Polished, pulpy WWII tale how they used to make’em, for better or worse.
Like reading a dime novel from off the shelf of your local supermarket, Allied supplies a quick dose of melodrama, suspense, humor, and twists. It’s similarly digested easy, immediately emotional, and just as quickly forgotten. Director Robert Zemeckis has delivered his fair share of sensationalism, from Romancing the Stone to Forrest Gump to The Walk, and many memorable films in between (trust me, you’ve seen a lot of them). My semi-belabored point is, Zemeckis is no stranger to managing exaggerated storylines and overly dramatic plots. In Allied, he sets each scene like a stage play, without any noticeable complexity or vagueness. The complexity is left up to the characters. Yes it may be subtle, but while creating a blatant sense of the time period, the old school art direction also compliments the twists at the heart of the story — after all, this is an elaborate spy game. Pitt and Cotillard bring their serviceable ‘B’ game (not their best work but far from their worst), inflicting just enough charm and charisma into the plot to carry the somewhat nonsensical and ultimately forgettable story forward.
Brad Pitt stars as Max Vatan, a U.S. intelligence officer spying in Northern Africa (Casablanca) in 1942. He meets Marianne Beauséjour (Marion Cotillard), a French resistance fighter who teams with Vatan on a deadly mission. As their mission comes to a close and their post-war plans come closer and closer to fruition, the pressures of battles past and questionable alliances come swinging into their day-to-day lives. If you’ve seen the trailers, you know that Beauséjour is suspected of being a German spy. As you can imagine, that puts Pitt into a tough spot. That’s the driving force of tension in the second half of the film, the first made up of their meeting and initial operation together.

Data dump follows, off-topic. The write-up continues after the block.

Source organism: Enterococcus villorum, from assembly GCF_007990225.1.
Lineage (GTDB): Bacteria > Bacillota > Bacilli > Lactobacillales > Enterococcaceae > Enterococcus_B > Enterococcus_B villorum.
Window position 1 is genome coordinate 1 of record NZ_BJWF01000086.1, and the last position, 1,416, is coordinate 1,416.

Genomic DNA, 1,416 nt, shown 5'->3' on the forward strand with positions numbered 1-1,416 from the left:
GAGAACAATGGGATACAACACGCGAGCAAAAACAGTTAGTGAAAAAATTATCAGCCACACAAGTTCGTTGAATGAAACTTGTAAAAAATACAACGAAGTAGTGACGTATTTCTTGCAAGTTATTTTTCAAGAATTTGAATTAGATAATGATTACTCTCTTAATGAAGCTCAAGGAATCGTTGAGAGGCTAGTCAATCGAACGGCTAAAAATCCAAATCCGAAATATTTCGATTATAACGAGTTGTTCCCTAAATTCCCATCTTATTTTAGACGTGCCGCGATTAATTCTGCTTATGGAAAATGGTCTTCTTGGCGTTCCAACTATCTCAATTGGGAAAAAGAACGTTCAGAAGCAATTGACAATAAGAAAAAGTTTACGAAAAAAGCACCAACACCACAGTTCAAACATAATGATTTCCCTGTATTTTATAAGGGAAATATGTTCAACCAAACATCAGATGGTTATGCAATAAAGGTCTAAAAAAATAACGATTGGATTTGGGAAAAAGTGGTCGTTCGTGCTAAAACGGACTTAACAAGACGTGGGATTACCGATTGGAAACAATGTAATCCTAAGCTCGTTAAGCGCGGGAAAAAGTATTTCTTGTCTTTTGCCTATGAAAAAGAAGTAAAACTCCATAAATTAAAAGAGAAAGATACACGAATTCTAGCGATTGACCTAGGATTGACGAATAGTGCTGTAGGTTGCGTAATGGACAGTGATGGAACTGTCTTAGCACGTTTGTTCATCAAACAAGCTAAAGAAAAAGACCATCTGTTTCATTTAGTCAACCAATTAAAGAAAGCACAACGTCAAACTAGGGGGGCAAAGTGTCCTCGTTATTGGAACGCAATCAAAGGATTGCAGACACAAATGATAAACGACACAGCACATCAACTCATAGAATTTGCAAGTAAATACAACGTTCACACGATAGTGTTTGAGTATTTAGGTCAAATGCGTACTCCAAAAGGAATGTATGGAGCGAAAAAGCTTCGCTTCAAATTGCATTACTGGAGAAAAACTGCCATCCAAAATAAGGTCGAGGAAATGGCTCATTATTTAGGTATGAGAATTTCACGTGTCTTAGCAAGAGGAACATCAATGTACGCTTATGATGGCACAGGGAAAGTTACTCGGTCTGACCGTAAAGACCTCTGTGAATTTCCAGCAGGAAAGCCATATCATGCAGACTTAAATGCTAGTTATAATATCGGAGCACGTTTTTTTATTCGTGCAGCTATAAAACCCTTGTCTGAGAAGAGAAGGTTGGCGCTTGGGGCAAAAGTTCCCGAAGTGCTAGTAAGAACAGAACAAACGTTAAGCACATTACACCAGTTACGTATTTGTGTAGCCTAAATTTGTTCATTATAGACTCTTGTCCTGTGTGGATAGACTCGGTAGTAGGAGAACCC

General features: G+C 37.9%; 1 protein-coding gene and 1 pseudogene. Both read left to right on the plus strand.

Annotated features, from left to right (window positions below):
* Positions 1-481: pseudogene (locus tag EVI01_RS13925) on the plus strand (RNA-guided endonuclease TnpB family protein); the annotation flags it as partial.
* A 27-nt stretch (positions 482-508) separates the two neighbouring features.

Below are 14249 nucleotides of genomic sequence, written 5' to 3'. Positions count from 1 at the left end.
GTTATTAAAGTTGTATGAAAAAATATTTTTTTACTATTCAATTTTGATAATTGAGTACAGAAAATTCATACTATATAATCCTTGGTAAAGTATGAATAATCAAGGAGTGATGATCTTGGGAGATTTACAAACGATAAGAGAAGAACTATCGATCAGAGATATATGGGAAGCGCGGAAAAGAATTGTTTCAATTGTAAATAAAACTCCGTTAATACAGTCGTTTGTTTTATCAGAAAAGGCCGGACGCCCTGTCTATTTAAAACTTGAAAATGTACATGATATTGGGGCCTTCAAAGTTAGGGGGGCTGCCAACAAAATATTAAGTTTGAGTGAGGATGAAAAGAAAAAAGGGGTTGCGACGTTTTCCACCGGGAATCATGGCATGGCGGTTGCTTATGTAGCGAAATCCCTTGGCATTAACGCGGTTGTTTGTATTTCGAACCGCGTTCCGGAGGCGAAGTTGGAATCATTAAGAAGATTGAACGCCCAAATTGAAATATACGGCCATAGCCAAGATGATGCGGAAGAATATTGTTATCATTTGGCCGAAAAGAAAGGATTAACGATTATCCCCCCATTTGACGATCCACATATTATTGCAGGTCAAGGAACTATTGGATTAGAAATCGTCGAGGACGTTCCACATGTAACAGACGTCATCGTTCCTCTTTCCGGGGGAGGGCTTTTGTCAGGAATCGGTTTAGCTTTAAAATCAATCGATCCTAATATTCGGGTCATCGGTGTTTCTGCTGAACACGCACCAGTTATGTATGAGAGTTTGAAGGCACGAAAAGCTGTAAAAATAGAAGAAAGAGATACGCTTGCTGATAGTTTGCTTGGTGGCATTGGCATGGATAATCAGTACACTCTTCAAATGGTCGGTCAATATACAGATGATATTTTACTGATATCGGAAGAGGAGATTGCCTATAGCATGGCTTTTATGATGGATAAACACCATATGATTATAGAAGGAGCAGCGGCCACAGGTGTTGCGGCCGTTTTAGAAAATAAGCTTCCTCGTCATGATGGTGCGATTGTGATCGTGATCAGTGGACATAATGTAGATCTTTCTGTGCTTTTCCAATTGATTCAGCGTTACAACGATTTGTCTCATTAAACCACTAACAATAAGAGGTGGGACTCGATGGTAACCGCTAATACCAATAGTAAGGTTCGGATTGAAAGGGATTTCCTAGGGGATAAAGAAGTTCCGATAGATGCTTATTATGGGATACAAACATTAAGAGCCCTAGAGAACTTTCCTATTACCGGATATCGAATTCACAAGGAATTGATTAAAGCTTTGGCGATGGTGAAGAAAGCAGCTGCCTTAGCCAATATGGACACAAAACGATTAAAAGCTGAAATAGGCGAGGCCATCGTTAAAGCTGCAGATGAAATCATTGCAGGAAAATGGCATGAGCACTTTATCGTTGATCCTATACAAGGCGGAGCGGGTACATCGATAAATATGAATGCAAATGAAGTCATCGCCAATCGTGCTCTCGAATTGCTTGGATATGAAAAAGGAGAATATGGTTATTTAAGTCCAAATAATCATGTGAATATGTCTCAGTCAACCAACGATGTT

Allied is entertaining enough to keep your attention for two hours. It’s well-rounded and dials up the suspense with a casual frequency to a strong effect. Perhaps it’s weakest aspect is the romance between Pitt and Cotillard. As I mentioned, they’re charming for sure. But, the level of passion in the relationship didn’t convince me that Pitt would go to the lengths he does to attempt to prove Beauséjour’s innocence. The couple isn’t bereft of all passion though, as there’s at least some attachment forged between the couple and us in the audience, partly due to the ridiculousness of the couple’s most significant romantic moments. Moments like making love for the first time in the middle of a sandstorm, or giving birth during an air raid, etc. Seriously, it’s the type of pulp romantic fiction that would normally make you laugh if it wasn’t for Zemeckis’ steady directorial hand and a solid script that doesn’t let the story fall flat. The silly-looking backdrops are just part of the purposefully tailored old school aesthetic, not meant as a distraction. But in the end, that’s all Allied amounts to — a brief fleeting distraction — doomed to be a passed-over bullet point on three otherwise incredibly impressive filmographies.
Allied comes out in theaters Wednesday, Nov. 23rd.